Inspection technology by Louisiana Tech researchers to examine buried infrastructure
An innovative underground scanning technology developed by Louisiana Tech researchers is the cornerstone of a technology development and commercialization project that has secured one of only nine Technology Innovation Program (TIP) grants awarded nationally by the National Institute of Standards and Technology (NIST).
Jan 9, 2009 - 5:00:00 AM

Latest Research
Cutting the cord to determine babies' health risk from toxic exposure
Despite the well-known dangers of first- and secondhand smoke, an estimated ten percent of pregnant women in the U.S. are smokers. Exposure of a developing baby to harmful cigarette byproducts from mothers who smoke affects an estimated 420,000 newborns each year and poses a significant health care burden.
Dec 3, 2008 - 5:00:00 AM

Latest Research
FSU researcher's discovery leads to $1.5 million grant, potential new treatment of liver fibrosis
TALLAHASSEE, Fla. -- The discovery of a protein involved in the life-threatening mechanism of liver fibrosis has helped a researcher at the Florida State University College of Medicine attract a $1.5 million grant from the National Institutes of Health.
Oct 17, 2008 - 4:00:00 AM

Latest Research
Bacteria stop sheep dip poisoning fish and bees
Bacteria can be used to break down used sheep dip, preventing bees and fish from dying because of soil and river contamination, scientists heard today (Wednesday 10 September 2008) at the Society for General Microbiology's Autumn meeting being held this week at Trinity College, Dublin.
Sep 9, 2008 - 4:00:00 AM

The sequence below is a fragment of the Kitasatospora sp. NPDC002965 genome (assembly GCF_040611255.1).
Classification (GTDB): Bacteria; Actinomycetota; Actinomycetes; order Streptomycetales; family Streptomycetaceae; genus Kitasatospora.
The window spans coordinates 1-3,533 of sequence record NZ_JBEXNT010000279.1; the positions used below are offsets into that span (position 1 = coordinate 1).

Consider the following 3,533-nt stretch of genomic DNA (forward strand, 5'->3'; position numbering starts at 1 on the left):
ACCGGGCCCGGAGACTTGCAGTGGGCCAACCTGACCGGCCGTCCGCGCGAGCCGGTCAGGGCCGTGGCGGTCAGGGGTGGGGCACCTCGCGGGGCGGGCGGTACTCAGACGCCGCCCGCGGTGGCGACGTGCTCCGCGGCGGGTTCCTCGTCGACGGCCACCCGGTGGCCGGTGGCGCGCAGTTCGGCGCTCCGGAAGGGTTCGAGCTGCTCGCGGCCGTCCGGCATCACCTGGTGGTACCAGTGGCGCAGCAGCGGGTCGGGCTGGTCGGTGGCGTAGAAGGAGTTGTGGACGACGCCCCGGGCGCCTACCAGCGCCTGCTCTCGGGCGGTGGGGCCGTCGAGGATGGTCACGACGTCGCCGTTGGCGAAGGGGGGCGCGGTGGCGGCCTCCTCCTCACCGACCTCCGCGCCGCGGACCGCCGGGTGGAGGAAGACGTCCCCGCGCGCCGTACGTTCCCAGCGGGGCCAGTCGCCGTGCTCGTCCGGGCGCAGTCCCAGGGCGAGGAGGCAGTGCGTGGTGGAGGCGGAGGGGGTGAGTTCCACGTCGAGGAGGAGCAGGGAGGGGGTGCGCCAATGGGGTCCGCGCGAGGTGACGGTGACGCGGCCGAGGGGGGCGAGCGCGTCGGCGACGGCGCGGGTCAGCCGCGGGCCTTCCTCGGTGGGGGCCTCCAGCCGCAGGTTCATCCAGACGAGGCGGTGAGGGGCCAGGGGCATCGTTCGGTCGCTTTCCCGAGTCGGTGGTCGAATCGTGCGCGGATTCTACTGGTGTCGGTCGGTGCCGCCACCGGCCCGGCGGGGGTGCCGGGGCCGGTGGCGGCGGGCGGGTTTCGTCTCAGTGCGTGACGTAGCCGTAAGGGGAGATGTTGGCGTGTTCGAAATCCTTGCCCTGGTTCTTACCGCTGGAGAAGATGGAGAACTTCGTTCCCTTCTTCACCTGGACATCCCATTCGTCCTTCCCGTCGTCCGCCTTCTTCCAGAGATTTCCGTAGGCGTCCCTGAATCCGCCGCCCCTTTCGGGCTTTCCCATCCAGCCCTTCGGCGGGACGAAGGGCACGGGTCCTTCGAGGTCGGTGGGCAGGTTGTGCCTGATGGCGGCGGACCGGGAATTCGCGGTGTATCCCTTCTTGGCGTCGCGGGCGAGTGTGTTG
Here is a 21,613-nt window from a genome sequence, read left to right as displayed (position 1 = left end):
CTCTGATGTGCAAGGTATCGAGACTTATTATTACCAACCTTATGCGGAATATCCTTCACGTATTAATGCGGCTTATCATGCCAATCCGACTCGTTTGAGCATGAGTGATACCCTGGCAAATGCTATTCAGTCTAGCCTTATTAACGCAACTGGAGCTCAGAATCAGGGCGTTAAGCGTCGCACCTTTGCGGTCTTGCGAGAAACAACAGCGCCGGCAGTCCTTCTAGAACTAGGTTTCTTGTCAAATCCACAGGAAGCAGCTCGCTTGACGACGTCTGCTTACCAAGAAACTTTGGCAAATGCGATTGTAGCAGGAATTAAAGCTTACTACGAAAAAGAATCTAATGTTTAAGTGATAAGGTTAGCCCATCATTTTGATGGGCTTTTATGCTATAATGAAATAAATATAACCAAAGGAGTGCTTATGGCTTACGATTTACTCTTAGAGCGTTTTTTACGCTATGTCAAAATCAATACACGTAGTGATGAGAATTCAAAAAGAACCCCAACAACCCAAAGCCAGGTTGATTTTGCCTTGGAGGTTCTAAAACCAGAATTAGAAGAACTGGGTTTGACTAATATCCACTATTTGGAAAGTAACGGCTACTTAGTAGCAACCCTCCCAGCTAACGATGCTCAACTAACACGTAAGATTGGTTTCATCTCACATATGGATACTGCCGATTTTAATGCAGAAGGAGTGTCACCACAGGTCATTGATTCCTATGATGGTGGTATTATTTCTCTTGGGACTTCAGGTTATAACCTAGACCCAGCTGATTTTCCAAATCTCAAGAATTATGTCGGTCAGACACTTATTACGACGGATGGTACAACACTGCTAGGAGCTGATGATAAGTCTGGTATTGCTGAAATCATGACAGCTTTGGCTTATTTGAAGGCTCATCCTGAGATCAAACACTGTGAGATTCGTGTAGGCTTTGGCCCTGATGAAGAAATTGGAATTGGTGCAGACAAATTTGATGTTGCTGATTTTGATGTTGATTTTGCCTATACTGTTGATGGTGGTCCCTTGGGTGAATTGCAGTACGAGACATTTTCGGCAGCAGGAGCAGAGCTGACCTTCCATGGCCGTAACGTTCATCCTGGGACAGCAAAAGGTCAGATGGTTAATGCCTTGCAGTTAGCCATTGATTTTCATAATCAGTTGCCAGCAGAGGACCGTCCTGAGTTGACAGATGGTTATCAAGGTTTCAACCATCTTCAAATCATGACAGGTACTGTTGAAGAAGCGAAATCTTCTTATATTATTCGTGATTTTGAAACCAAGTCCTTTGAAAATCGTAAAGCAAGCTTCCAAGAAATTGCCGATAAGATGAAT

Latest Research
NTP finalizes report on Bisphenol A
Current human exposure to bisphenol A (BPA), a chemical used in many polycarbonate plastics and epoxy resins, is of some concern for effects on development of the prostate gland and brain and for behavioral effects in fetuses, infants and children, according to a final report released today by the National Toxicology Program (NTP).
Sep 3, 2008 - 4:00:00 AM

Latest Research
Queen's researchers provide solution to world's worst mass poisoning case
A solution to the world's worst case of ongoing mass poisoning, linked to rising cancer rates in Southern Asia, has been developed by researchers from Queen's University Belfast.
Aug 28, 2008 - 4:00:00 AM

Latest Research
Researchers probe geographical ties to ALS cases among 1991 Gulf War veterans
DURHAM, N.C. -- Researchers from Duke University, the University of Cincinnati (UC) and the Durham Veterans Administration Medical Center are hoping to find a geographical pattern to help explain why 1991 Gulf War veterans contracted the fatal neurological disease amyotrophic lateral sclerosis (ALS) at twice the normal rate during the decade after the conflict.
Jul 21, 2008 - 4:00:00 AM

Latest Research
Study shows quantum dots can penetrate skin through minor abrasions
Researchers at North Carolina State University have found that quantum dot nanoparticles can penetrate the skin if there is an abrasion, providing insight into potential workplace concerns for healthcare workers or individuals involved in the manufacturing of quantum dots or doing research on potential biomedical applications of the tiny nanoparticles.
Jul 2, 2008 - 4:00:00 AM

Latest Research
Newly approved ocular safety methods reduce animal testing
Federal regulatory agencies have accepted recommendations of the Interagency Coordinating Committee on the Validation of Alternative Methods (ICCVAM) for two methods that can reduce live animal use for ocular safety testing, the committee announced today. ICCVAM is a permanent interagency committee composed of representatives from 15 federal regulatory and research agencies, including the National Institutes of Health (NIH) that use, generate or disseminate toxicology testing information.
Jun 23, 2008 - 4:00:00 AM

Latest Research
Arsenic and new rice
Amid recent reports of dangerous levels of arsenic being found in some baby rice products, scientists have found a protein in plants that could help to reduce the toxic content of crops grown in environments with high levels of this poisonous metal. Publishing in the open access journal BMC Biology, a team of Scandinavian researchers has revealed a set of plant proteins that channel arsenic in and out of cells.
Jun 9, 2008 - 4:00:00 AM

Latest Research
Long-term pesticide exposure may increase risk of diabetes